Written by Carol Fouke-Mpoyo
From Florida to the Carolinas, Hurricane Matthew survivors in the United States are asking, "What do we do now?" United Church of Christ Disaster Ministries Is playing its part in helping them move toward recovery, most recently with deployment of two long-term recovery volunteers to Florida and training in long-term recovery basics in the Carolinas.
"So, now what, Lord? What DO we do now??? We're trusting in You. We're depending on You. Now what?"
That is how Gail McAfee of Shiloh United Church of Christ in Fayetteville, N.C., expressed her longing for recovery for people whose lives have been turned upside down by Hurricane Matthew, especially by the severe flooding in the storm's wake.
She and others from the UCC Southern Conference, which includes North Carolina, recently toured heavily impacted areas of Cumberland and Robeson counties, including Lumberton and Fayetteville.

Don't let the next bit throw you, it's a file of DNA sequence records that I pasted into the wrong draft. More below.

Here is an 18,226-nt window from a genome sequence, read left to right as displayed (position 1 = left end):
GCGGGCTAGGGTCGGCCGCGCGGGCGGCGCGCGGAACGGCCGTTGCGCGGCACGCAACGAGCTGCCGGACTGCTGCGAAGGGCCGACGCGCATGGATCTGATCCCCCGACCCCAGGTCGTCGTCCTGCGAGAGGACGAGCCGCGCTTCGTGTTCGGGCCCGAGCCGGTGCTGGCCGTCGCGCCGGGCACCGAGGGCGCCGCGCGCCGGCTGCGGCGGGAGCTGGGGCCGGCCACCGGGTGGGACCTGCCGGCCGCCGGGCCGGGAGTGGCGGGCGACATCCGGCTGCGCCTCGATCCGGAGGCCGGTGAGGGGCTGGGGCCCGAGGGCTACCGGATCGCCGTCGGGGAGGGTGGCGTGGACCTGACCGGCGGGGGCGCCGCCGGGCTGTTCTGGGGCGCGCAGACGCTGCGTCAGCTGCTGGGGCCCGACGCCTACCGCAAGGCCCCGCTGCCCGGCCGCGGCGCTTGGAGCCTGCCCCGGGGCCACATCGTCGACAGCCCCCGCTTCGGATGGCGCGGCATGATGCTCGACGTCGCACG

"Words can't capture the anguish people are going through," McAfee said. "People commented that they hadn't expected the water to rise as it did."
Thousands of people are expected to have unmet needs that the voluntary sector, including the UCC, will be called upon to help meet - people like James E. Jones of Lumberton, a war hero and former Tuskegee Airman, "someone who had always helped others," she said.
"He had been on his own property until it was all washed away," McAfee said. "The lives of Mr. Jones and his wife Ernestine should be celebrated, not devastated."
Jones' words still haunt her. He told her, "Now I need someone to give me a bottle of water."
Within the last few days, UCC Disaster Ministries Executive Zach Wolgemuth shared long-term recovery basics in a webinar for UCC and other voluntary agencies in both South and North Carolina.
And within the next few days, UCC Disaster Ministries' long-term recovery volunteers Betzi Yungclas and Rich Tosh will arrive onsite in Volusia County, Fla., area where they will spend several months helping Volusia Interfaith/Agencies Networking in Disaster (VIND) set up an office and prepare to do casework with Hurricane Matthew survivors.
Most of the damage in Volusia County was due to wind that tore off roofs and siding. About 1,000 households in the county will have unmet needs, said David Heald, Disaster Coordinator for Northern Florida in the UCC's Florida Conference.